I’m currently looking for work experience in fiction publishing, so on Monday I spent the afternoon walking around London, so I could visit some independent publishers personally.
Persephone Books, on Lamb’s Conduit St, London showed up on a list of the best independent publishers in London on a Google search. They primarily re-print works written by women in the mid-twentieth century, works which are often overlooked in favour of more canonical texts and writers. I knew I had to visit them – Daphne du Maurier is my favourite author, and books written by women of this time have been of particular interest to me since my undergraduate degree.
Off I went.
It’s a beautiful little shop, with little touches that accentuate the vintage aspect of the books such as a dress-maker’s manequin, and little tea-cups dotted around. It’s a calm, quiet atmosphere, but the staff are very friendly, conversing with customers about what books they might be looking for, if they’re buying it as a gift and such like. The shelves are arranged neatly, and there are little placards beneath many of the titles with a little description or review, to help people like me who were just there to browse.
The books themselves have simple, elegant grey covers, so neat I almost didn’t want to touch them for fear of damaging them. They’re all numbered, to correspond with the order in which they were re-printed (which helps with cataloguing I assume). They cover a range of topics and genres – novels and short stories, gardening advice, recipe books, ‘Kitchen Essays’, even Virginia Woolf’s hilarious biography Flush. There are some books by men as well, including R. C. Sherriff (anyone who studied GCSE English Literature in the mid-2000’s may have studied his play Journey’s End). Such a wide range really gives you a sense of the reading landscape in mid-century England. It’s fascinating and as someone who loves spending time in any book shop, the hour I spent browsing the titles here was thoroughly enjoyable.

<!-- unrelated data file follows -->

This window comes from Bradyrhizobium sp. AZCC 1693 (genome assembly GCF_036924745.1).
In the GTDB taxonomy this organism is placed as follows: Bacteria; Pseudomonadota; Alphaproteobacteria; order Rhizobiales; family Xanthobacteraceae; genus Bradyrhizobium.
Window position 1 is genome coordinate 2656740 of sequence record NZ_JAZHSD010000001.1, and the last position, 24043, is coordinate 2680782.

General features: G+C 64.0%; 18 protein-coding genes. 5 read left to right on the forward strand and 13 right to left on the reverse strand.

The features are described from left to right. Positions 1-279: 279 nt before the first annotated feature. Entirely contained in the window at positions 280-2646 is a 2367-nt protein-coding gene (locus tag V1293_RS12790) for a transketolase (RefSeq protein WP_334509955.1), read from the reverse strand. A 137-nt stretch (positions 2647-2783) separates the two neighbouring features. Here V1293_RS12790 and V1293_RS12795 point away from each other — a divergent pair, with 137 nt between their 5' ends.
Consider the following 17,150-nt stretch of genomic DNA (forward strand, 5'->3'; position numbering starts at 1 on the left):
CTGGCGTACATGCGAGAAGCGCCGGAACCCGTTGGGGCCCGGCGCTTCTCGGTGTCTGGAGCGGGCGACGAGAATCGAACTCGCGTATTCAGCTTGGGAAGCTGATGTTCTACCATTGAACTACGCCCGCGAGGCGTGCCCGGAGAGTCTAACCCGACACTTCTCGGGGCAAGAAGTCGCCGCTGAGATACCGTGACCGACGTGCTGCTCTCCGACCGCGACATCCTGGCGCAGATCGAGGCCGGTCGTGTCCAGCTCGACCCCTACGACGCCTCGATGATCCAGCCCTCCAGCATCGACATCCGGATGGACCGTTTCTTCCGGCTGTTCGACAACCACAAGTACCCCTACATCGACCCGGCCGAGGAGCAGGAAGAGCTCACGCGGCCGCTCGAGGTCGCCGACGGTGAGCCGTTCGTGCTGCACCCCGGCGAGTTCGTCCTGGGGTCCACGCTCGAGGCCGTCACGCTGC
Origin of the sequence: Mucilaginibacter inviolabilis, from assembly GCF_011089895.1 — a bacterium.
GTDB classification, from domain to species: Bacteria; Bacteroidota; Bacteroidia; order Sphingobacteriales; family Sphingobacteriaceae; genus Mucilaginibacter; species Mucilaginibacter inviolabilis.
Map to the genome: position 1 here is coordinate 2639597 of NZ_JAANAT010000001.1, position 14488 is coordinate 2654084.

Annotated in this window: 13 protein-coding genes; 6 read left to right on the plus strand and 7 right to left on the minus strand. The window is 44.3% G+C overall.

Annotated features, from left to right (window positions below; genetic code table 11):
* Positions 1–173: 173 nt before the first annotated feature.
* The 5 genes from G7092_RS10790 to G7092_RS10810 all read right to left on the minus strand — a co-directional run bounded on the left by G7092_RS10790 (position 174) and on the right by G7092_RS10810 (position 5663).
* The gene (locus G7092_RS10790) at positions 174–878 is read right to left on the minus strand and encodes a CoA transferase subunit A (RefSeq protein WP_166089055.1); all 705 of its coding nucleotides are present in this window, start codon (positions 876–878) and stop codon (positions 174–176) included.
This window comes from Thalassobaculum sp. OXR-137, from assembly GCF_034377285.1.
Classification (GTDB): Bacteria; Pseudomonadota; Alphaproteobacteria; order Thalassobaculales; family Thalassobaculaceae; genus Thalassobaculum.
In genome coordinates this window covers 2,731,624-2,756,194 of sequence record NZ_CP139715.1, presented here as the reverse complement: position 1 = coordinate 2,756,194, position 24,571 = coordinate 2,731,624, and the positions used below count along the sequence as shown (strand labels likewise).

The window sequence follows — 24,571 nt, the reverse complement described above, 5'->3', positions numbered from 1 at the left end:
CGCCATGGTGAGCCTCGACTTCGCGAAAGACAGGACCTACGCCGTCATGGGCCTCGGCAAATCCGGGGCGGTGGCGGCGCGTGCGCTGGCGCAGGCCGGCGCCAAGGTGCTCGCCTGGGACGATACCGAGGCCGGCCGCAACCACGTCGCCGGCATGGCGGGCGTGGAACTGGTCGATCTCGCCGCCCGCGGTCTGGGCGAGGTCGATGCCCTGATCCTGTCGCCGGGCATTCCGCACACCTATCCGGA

I did buy a book, I couldn’t resist. I purchased The Shuttle by Frances Hodgson-Burnett. First published in 1907, this novel is about the growing trend of American heiresses marrying English aristocrats. The estates of these aristocrats were in debt, nearing ruin, because of the ineffectual and vast spending the upper class did to fund their affluent lifestyles.
Why this book in particular, you may ask? Well, as an avid fan of Downtown Abbey, I immediately remembered watching an interview with the creator and writer of the series, Julian Fellowes, in which he remarked that accounts of these women’s lives were the inspiration for the marriage of Lady Cora and Lord Robert (it’s mentioned in the very first episode of the entire series that Robert only married Cora for her fortune). He was fascinated by the ‘fish-out-of-water’ aspect of the tales, whereby American women had to adjust to the unwritten rules and etiquette of upper class British life.
The Shuttle was the book for me.
(I did enquire about work experience too, but I almost forgot in my enthrallment with the shop)
I was also offered copies of their entire catalogue and The Persephone Biannually, (both of which are free). I’ve just finished reading the biannually. It’s wonderfully written and produced, including detailed features on their latest re-printings, short stories, extracts from their bloggers’ posts and reviews, and a listing of upcoming events they will be taking part in. I found the features about ‘Women Against the Vote’ and ‘The New Domestic Novel’ in their current issue incredibly engaging (I’ve added the book titles they’ve mentioned to my reading list).
I honestly think this is a great publisher and a great bookshop, and I would thoroughly recommend visiting them to anyone who is interested in mid-twentieth century writing, fiction or non-fiction, or who just loves books in general and fancies a visit to a lovely books shop in London. (They have a website too, if you’re not in London).
Thanks for reading!